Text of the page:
When you open your eyes in the morning, ask yourself: what is your goal? Is it the Hereafter? Is it what is between you and God? If it is the case, God will grant you contentment and cause this worldly life to come to you despite your indifference about it.

On the other hands, if one opens his eyes in the opening thinking of so and so or such and such of worldly matters, or how to gain such and such of worldly matters, even it is lawful, the Prophet says about this person: “God will make his poverty between his eyes.” This means that he will not be satisfied with whatever he gains and achieves. Rather he will feel that he is still suffering poverty and need.

Between Faith the Hereafter

The Hereafter is an important concept that we should not overlook. The question is how to reach the level of thinking of the Hereafter? How to always call it to our minds?

The Sheikh is linking our thinking of the Hereafter with our certainty of faith. He says that the more our certainty of faith increases, the more we will care for the Hereafter. He sums up this meaning in the word of wisdom in which says: “If the light of deep faith shines on you, you will see the Hereafter before journeying to it, and you will see the trappings of this world vanishing before your eyes.”

The Sheikh links between the certainty of faith and remembering the Hereafter. It is as if the Hereafter is a reality that you can see. The question is how to reach this certainty of faith? The answer comes from the book of God, “ … and worship your Sustainer till death comes to you.”  (Al-Hijr 15:99)

When you worship God in all the various kinds of worship, the certainty of faith in your heart increases and you will remember the Hereafter as if you are living it. The Prophet’s companions experienced this feeling when they studied the Qur’an and worshipped God with him. It is reported that one of the companions said about the impact of worship, “As if we see the heaven and hell with our eyes.” (Ibn Majah)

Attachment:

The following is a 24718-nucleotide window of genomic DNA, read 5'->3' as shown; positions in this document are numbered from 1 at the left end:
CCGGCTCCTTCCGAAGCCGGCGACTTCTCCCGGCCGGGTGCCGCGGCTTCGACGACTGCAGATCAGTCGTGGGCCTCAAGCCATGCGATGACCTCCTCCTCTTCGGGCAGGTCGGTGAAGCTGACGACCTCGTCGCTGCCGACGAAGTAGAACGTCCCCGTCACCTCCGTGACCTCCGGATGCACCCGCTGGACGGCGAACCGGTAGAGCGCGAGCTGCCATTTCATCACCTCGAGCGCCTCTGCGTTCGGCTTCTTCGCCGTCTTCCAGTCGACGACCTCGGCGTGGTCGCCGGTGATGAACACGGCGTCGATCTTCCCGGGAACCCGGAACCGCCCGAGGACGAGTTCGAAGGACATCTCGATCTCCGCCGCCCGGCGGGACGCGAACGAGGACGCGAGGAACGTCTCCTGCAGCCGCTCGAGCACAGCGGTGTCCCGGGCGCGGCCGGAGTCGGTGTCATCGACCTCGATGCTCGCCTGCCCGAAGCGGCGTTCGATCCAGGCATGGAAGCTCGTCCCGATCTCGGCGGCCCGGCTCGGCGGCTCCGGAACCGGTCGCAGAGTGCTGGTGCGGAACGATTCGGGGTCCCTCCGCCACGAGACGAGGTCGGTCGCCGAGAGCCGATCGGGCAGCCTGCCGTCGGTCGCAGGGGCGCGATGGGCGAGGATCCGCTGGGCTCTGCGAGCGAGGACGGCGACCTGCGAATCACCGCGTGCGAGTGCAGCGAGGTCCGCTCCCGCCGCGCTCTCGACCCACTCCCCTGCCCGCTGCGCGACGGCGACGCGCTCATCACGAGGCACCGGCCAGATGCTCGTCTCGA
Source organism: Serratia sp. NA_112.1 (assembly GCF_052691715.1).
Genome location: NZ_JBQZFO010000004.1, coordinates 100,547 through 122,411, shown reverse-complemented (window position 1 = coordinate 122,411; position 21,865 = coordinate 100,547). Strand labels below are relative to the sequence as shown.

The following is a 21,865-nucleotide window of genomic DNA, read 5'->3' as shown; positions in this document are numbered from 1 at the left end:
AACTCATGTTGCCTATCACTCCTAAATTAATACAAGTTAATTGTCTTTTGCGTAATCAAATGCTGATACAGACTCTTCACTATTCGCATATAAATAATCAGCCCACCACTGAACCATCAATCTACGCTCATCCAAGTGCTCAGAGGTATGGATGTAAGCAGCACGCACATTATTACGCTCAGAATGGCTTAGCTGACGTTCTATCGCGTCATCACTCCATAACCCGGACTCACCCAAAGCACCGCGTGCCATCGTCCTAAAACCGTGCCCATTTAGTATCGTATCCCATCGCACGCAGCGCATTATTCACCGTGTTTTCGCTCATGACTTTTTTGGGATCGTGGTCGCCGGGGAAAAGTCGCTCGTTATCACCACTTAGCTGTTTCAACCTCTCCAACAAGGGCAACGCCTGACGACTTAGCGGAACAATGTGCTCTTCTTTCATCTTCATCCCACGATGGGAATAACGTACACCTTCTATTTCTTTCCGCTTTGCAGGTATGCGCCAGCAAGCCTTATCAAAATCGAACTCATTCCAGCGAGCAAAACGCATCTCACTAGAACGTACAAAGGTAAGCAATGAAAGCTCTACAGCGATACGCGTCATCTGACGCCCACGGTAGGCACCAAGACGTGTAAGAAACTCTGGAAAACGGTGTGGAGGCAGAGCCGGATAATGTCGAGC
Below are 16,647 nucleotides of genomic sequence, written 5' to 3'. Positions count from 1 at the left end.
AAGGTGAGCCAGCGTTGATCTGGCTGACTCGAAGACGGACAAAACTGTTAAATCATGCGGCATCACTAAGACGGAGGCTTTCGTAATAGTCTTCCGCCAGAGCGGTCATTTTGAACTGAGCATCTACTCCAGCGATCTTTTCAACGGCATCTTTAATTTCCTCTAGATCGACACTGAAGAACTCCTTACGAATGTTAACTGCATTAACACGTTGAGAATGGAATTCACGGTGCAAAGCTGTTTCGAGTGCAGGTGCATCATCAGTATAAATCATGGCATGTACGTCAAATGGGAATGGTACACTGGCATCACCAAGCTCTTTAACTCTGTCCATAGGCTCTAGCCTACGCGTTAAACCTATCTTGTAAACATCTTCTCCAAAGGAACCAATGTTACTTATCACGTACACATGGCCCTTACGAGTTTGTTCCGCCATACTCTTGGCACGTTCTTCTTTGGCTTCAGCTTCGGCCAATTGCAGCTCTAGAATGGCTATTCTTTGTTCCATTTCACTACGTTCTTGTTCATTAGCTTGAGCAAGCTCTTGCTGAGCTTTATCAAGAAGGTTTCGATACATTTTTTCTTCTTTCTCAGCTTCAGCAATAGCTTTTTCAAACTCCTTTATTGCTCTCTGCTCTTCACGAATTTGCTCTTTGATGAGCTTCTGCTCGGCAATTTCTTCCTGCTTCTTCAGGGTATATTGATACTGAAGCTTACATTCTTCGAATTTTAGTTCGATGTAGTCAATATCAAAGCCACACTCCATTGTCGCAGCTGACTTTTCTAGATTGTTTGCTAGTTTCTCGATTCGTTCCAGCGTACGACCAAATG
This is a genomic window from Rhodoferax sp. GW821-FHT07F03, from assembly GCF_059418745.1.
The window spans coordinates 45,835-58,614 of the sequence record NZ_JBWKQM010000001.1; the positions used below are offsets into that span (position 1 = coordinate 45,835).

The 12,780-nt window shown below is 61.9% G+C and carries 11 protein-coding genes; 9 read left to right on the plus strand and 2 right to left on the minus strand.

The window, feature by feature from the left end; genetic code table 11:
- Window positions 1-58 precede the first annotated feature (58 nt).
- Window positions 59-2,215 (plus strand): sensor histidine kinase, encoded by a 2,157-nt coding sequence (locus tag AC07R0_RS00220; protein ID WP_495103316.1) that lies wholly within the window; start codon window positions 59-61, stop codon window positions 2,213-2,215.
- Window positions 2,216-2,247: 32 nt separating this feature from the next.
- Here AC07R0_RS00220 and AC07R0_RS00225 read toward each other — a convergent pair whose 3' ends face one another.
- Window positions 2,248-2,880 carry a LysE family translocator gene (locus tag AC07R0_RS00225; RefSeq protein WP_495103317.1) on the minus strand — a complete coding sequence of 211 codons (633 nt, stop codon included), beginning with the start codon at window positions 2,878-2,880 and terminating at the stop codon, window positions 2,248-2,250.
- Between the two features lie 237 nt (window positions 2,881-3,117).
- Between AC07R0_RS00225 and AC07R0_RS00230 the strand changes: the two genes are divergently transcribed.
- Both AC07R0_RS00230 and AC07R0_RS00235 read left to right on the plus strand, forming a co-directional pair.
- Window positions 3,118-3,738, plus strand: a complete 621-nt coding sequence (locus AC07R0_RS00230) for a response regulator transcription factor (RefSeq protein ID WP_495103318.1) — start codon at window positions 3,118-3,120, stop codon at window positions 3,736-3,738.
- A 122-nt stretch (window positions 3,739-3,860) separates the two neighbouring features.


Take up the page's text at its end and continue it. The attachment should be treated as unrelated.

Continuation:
Therefore, feeling the Hereafter is related to the degree of certainty of faith as the Sheikh says: “If the light of deep faith shines on you, you will see the Hereafter before journeying to it.” This means that you not need death so that you can see the Hereafter. Rather, you can see the Hereafter while you are still in this worldly life, and this is much better and beneficial for you before it is too late, isn’t it?

Balanced Life

Again, this does not mean that we isolate ourselves and renounce this worldly life. This is a wrong understanding which leads to wrong practices of the issue of remembering the Hereafter. It does not mean renouncing the world; rather it is a spiritual ritual. A balanced understanding parallels this worldly life to the Hereafter, i.e. you enjoy your life, but you do not forget your share in the Hereafter.

… without forgetting, withal, your own (rightful) share in this world; and do good (unto other) as God has done good unto you… (Al-Qasas 28:77)

Then the Sheikh says: “… and you will see the trappings of this world vanishing before your eyes.” This means that this world is of a continuous state of vanishment. Al-Hasan Al-Basri once said: “Son of Adam! You are nothing but a number of days, whenever each day passes then part of you has gone.”

The Sheikh says that if you have deep belief in the Hereafter, you will see this world vanishing before your eyes. This will make you indifferent about it and its pleasure and draws you nearer to the Hereafter and the rituals. We are in a much need of this proper understanding because we always forget the Hereafter and do not think about death.

The Prophet (peace be upon him) saw some companions praising a man because of his good deeds. The Prophet asked them if he used to remember death. They said: We did not hear mentioning death. Then the Prophet said: “Your friend is not there.” This means that he will not reach the high degrees of Paradise because he did not remember death as remembering death makes one ready for the Hereafter.

Success in Both Worlds

If we reflect on the meanings of the Qur’an and remember the Hereafter, we will succeed in this world. Striving for this world only leads to losing both worldly and religious affairs. Whereas remembering the Hereafter makes us successful in both worldly and religious affairs.